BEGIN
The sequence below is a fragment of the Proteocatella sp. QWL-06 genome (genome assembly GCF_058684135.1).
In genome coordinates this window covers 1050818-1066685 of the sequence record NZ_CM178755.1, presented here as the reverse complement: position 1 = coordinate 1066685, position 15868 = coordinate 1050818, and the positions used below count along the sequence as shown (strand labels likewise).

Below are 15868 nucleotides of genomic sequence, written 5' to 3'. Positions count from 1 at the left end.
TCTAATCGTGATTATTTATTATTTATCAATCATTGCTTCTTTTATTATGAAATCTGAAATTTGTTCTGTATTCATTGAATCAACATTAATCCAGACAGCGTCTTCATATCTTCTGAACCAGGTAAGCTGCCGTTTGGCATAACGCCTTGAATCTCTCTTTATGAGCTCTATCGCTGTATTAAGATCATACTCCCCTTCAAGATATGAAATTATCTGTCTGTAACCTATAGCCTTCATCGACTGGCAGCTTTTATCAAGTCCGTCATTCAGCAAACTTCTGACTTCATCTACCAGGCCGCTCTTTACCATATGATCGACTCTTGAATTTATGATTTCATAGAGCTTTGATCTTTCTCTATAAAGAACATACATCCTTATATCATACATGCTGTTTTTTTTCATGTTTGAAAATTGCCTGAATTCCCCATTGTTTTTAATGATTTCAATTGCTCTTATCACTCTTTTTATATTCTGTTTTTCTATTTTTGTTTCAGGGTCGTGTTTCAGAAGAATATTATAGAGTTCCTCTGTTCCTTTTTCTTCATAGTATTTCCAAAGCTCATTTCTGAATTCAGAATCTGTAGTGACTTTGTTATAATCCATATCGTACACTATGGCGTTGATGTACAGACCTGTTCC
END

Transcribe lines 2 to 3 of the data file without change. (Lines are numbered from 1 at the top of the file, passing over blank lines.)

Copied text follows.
In genome coordinates this window covers 1050818-1066685 of the sequence record NZ_CM178755.1, presented here as the reverse complement: position 1 = coordinate 1066685, position 15868 = coordinate 1050818, and the positions used below count along the sequence as shown (strand labels likewise).

Below are 15868 nucleotides of genomic sequence, written 5' to 3'. Positions count from 1 at the left end.